Saturday, 28 January 2012

Undergraduate Philosophy Students: Choosing Philosophy

I thought it might be fun to do a short series of posts on undergraduate philosophy majors. Today, we’ll talk about why students generally pick up a philosophy concentration. My next post will discuss the evolution of the common undergraduate philosophy major. There might be a third post about common career paths for the recent philosophy B.A. [Only if I can make it clever enough. Right now the idea of discussing career paths seems much too dull].

Undergraduates become philosophy majors for a very different set of reasons than graduate students. I was an English major myself, so I know from experience that English majors generally become English majors because they either (1) love literature or (2) want to become a secondary school English teacher (sometimes both (1) and (2), but sometimes not). And English majors can really do just about anything office-y in the workforce (“Wait, you were an English major, so you can write and speak well—plus you can recite “The Lord’s Prayer” in Old English from heart? You’re hired!” [This was basically how I got my first job]).

But back to philosophers. Philosophy is one of those trickier subjects in the Humanities that, on the surface, doesn’t seem to qualify someone for a particular type of job (and students and parents of students are mostly concerned, in the U.S., at least, with pursuing a degree in higher education in order to get a better job). What, then, draws undergraduates to study philosophy?

One of my favorite groups of philosophers to work with is undergraduate philosophy majors—particularly incoming freshpersons (first-year students). No matter what class (as in, year of student, not socio-economic class), I always try to sneak in questions about why each student came to philosophy. Given this data, I’ve come up with four of the major reasons why undergraduate students decide to study philosophy:

1.  I just love it.

There are a few—a very few, I might add—something like 2% of all incoming students and 10% of all current students (who change concentrations) who come to philosophy because they just love it. I’ve had students who discovered philosophy through a high school class or from an influential sibling or just a simple, intro-level philosophy course somewhere. This type of student doesn’t really care initially about what they can actually do with a philosophy degree, they just can’t imagine studying anything else. Sometimes, usually because of parental pressure, they pick up a second concentration in something practical, but the true lovers of philosophy aren’t happy unless they are studying philosophy all the time.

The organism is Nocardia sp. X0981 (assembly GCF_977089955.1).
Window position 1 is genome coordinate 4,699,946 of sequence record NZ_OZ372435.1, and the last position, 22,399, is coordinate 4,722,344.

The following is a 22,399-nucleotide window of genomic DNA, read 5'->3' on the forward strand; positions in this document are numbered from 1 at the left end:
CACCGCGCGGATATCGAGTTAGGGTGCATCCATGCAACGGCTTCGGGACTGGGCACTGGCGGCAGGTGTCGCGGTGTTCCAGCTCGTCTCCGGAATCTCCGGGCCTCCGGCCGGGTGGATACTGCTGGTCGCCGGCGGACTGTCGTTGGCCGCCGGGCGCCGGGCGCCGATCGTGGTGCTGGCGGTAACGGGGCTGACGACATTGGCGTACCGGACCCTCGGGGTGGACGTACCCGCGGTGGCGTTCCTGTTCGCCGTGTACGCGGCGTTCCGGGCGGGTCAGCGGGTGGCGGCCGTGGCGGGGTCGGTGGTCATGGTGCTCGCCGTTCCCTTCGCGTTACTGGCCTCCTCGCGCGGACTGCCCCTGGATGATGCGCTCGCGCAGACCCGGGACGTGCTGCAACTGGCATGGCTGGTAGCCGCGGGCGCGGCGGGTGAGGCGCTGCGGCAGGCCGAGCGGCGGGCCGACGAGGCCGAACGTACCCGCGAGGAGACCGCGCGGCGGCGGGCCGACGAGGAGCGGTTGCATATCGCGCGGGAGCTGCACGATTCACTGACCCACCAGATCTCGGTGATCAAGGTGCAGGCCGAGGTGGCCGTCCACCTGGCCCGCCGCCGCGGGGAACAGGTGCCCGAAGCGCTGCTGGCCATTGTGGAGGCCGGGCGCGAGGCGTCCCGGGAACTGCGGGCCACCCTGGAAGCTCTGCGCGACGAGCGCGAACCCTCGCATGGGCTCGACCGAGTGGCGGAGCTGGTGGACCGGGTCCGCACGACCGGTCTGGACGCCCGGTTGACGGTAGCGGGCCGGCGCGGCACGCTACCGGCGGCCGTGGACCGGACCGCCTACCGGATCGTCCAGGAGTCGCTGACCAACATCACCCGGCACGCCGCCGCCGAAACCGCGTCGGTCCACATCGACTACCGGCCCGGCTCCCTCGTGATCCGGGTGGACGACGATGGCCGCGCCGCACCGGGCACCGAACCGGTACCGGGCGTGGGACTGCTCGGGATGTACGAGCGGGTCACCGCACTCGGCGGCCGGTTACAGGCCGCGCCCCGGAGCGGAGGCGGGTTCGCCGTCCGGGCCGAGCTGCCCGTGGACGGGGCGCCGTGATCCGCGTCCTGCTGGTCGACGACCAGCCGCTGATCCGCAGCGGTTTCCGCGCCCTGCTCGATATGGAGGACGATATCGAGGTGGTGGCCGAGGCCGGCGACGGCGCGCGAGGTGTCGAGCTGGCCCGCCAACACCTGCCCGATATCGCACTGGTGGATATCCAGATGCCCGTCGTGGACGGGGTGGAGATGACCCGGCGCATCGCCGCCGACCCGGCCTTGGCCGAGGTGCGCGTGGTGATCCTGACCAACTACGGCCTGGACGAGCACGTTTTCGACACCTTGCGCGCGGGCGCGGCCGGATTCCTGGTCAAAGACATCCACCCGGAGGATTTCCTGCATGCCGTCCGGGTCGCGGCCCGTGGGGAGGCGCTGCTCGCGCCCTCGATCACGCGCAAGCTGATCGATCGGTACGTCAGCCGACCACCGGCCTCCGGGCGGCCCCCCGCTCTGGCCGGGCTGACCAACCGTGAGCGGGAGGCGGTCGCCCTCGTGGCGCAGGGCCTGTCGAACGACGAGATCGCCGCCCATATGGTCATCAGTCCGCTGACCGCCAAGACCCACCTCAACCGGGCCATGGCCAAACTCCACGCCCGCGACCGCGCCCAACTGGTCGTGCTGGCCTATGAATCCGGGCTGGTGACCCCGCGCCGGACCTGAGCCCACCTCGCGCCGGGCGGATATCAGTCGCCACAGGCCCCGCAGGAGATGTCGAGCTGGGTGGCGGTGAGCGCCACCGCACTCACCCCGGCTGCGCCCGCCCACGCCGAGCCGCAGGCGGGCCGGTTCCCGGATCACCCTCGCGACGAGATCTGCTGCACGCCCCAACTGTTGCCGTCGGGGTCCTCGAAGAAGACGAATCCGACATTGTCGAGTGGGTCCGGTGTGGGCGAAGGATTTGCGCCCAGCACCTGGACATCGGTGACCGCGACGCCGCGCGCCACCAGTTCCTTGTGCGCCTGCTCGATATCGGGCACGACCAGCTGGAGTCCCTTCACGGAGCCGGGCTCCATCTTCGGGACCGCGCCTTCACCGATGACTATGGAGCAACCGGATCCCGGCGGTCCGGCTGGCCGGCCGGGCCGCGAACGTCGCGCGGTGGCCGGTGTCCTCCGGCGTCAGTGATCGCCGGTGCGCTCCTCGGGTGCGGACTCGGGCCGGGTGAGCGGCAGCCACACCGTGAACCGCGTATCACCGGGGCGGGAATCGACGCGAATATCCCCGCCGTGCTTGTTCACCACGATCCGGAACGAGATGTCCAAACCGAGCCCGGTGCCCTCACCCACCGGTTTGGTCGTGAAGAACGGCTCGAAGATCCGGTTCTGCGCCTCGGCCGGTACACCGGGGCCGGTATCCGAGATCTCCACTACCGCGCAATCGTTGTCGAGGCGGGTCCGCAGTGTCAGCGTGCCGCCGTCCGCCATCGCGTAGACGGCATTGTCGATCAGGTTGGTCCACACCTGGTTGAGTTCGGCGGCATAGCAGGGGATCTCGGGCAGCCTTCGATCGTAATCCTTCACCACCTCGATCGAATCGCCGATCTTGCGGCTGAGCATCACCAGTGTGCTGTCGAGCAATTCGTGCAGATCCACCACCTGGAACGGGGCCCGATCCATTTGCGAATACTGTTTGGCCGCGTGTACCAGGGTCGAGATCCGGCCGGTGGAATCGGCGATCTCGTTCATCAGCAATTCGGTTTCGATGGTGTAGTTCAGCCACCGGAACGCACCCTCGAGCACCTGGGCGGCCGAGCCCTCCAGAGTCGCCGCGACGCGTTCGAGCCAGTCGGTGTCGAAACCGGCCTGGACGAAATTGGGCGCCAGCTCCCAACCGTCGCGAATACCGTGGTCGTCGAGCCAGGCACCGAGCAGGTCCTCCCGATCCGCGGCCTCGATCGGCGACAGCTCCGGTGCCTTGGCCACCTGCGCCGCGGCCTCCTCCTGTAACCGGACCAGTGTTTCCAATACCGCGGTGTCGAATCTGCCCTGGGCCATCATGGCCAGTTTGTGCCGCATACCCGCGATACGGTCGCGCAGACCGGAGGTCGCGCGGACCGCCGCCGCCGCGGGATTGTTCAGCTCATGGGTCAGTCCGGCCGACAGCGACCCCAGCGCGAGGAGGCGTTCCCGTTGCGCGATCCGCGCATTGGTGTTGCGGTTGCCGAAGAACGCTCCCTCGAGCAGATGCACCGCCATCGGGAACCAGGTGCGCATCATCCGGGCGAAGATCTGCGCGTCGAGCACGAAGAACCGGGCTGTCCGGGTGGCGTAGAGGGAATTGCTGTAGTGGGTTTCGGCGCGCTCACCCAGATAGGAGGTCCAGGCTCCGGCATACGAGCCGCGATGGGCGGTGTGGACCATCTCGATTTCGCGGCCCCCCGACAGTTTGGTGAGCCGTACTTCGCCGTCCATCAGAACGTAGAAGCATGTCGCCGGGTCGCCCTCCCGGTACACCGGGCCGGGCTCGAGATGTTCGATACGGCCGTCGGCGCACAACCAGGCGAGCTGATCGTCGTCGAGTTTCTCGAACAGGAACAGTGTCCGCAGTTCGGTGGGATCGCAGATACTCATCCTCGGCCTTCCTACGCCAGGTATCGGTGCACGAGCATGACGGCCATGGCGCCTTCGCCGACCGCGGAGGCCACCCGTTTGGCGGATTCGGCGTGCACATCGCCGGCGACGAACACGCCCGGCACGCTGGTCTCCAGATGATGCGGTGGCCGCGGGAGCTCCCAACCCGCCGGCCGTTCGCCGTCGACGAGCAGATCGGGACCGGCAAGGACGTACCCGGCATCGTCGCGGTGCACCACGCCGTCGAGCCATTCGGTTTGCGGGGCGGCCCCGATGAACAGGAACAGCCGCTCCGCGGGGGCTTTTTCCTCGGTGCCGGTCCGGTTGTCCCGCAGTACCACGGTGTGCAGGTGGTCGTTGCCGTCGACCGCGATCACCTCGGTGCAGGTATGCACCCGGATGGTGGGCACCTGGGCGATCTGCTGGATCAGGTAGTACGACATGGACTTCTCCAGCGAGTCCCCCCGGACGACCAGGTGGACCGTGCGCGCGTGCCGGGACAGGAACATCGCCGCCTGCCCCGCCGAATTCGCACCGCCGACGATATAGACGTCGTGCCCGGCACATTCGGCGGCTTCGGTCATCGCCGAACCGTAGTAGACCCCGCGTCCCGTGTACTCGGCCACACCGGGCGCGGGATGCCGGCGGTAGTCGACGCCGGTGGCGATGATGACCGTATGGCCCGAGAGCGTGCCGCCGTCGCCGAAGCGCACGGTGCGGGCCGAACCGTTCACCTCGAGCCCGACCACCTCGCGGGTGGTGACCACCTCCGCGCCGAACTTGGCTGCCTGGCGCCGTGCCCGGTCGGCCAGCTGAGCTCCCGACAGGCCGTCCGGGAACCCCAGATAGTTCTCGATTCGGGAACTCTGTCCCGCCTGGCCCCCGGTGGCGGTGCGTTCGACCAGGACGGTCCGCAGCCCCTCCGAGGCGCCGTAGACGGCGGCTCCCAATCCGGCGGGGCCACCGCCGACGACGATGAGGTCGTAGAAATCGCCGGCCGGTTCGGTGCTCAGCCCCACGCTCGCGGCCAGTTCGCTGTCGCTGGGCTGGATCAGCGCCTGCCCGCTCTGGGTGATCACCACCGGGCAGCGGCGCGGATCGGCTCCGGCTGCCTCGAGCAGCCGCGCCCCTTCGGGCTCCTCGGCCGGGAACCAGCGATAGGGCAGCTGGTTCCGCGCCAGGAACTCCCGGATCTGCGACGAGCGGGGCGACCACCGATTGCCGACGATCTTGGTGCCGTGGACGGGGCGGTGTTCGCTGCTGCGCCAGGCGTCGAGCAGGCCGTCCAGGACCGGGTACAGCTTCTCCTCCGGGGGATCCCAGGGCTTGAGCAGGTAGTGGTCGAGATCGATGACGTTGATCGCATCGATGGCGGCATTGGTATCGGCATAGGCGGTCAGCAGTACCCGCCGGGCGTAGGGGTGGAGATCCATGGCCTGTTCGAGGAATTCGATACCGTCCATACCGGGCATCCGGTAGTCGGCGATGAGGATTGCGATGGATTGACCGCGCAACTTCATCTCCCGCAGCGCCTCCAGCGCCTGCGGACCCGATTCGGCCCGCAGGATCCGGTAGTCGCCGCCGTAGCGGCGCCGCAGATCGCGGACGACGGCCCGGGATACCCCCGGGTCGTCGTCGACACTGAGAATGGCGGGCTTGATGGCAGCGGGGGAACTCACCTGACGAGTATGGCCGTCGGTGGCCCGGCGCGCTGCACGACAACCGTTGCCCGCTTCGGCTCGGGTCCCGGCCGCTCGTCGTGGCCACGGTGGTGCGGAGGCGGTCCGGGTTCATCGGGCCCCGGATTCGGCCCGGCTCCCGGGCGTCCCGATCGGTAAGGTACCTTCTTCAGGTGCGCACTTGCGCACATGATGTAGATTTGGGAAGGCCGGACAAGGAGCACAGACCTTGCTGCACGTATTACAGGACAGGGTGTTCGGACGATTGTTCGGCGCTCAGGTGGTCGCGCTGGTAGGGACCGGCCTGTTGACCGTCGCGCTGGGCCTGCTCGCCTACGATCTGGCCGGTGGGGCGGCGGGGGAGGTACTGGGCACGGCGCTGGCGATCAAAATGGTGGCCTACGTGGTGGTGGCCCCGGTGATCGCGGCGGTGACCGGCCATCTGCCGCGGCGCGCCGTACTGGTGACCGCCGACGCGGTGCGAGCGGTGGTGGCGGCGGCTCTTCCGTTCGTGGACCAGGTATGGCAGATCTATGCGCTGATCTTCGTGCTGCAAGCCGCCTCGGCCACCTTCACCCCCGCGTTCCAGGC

2. I really liked Professor X’s Philosophy of [Something-Academically-“Sexy”] class.

Some new philosophy majors are wooed in by a particular professor or “sexy” philosophy class (Philosophy of Art or Love or Media, for example). Let’s face it: Some philosophy professors are really, really great at teaching philosophy in an incredibly interesting way (and some are as dull as dirt). These sorts of professors tend to attract a small following of undergrads who try to get away with taking all of this professor’s classes, but don’t really adore philosophy-for-philosophy’s-sake in the way that our first student does. This second student might also be wooed in by a really interesting philosophy class, but may not understand exactly what philosophy is all about [but who does?!]. This kind of student makes up about 10% of the population of philosophy majors.

3. I hear that philosophy students do well on the GRE/LSAT/MCAT/GMAT.

Our largest recruitment pool comes from this type of student, surprisingly (around 60%), and it is completely true that philosophers tend to do very well on such tests. There are some nifty charts here (link), that show how philosophers score on various tests compared to students in other fields. For those of you who are rather confused about the charts or don’t want to take the time to study them, I’ve simplified the charts here (click to enlarge):

Exhibit A: How philosophers do overall on standardized tests.

Exhibit B: How philosophers do on the Verbal/Writing portions of the GRE.

Exhibit C: How philosophers do on the Quantitative (Math) portion of the GRE.

And finally, the fourth type of philosophy student.

4. I don’t have any other options.

Okay, so philosophy is one of those subjects that has a difficult time recruiting students initially (unless they are student (3) who comes in with a purpose). We tend to attract students to the major after they take a course in philosophy and either (a) fall in love with it, (b) are wooed in by a class or professor, or (c) have no other options.